An Obama aide said Saturday that the former president was “aware of and flattered by the viral campaign,” but that his commencement plans were made in response to a broader “deluge of requests from institutions, school systems and other organizations.”

“Given the unprecedented situation graduates are facing, the president wanted to send inspirational messages to them directly across several platforms,” the Obama aide said.

A third event is slated for June 6, when Obama and his wife, Michelle, will participate in a star-studded graduation celebration via YouTube. Other participants in the eclectic lineup include Lady Gaga, Alicia Keys, former secretary of state Condoleezza Rice, former defence secretary Bob Gates and Malala Yousafzai, the Pakistani women’s education activist who won the 2014 Nobel Peace Prize.

In his speech to Black college and university graduates, Obama did not mention Trump. But he urged graduates to assert leadership now that politics and the economy have been upended by the pandemic.

“With everything suddenly feeling like it’s up for grabs, this is your time to seize the initiative,” he said. “Nobody can tell you anymore that you should be waiting your turn. Nobody can tell you anymore, ‘This is how it’s always been done.’”

He warned his audience against efforts to divide them against others seeking change.

“On the big unfinished goals in this country, like economic and environmental justice and health care for everybody, broad majorities agree on the ends,” he said. “That’s why folks with power will keep trying to divide you over the means.”

Obama began stepping up his profile in 2020 politics when, after refusing to back any of the many candidates for president, he endorsed Biden once the latter had effectively beaten all his primary opponents.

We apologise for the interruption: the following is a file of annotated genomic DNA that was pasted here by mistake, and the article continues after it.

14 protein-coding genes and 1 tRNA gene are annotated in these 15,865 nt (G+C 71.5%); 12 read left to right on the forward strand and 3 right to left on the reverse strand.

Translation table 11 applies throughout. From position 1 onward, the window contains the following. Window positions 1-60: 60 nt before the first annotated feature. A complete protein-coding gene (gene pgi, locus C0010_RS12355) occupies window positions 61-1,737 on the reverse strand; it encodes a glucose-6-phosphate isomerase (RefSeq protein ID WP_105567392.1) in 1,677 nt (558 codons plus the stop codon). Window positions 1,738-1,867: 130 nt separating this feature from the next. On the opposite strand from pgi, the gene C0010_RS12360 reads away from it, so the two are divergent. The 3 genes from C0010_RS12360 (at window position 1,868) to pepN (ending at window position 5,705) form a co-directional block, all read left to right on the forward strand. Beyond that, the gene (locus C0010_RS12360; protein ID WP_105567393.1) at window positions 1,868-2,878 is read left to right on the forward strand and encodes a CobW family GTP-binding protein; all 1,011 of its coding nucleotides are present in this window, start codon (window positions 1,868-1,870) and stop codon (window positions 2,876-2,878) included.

Obama, like the presidents before him, has mostly steered clear of directly attacking his successor, although he did criticize Trump and his policies as he campaigned for Democrats in the 2018 midterm elections.

Obama’s recent critique of Trump’s response to the coronavirus crisis came in a video conference with 3,000 former aides, a private speech that he doubtless knew would leak. He said the pandemic response had become “an absolute chaotic disaster when that mindset of ‘what’s in it for me?’ and ‘to heck with everybody else’ — when that mindset is operationalized in our government.”

Obama also criticized the Justice Department for asking a judge to drop charges against Trump’s first national security adviser, Michael Flynn, who had pleaded guilty to lying to the FBI.

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“Our basic understanding of the rule of law is at risk,” Obama said.

Trump, meanwhile, stepped up his attacks on Obama, advancing a conspiracy theory about efforts to block his 2016 election that he dubbed “Obamagate.” Trump has tried to portray Flynn — and himself — as victims of a “deep state” conspiracy involving a tangled cast of perceived enemies from the Obama administration.

And Trump has tried to link Biden to the alleged plot. The former vice-president’s campaign dismissed these attacks as a crackpot political ploy to distract from the president’s handling of the coronavirus crisis.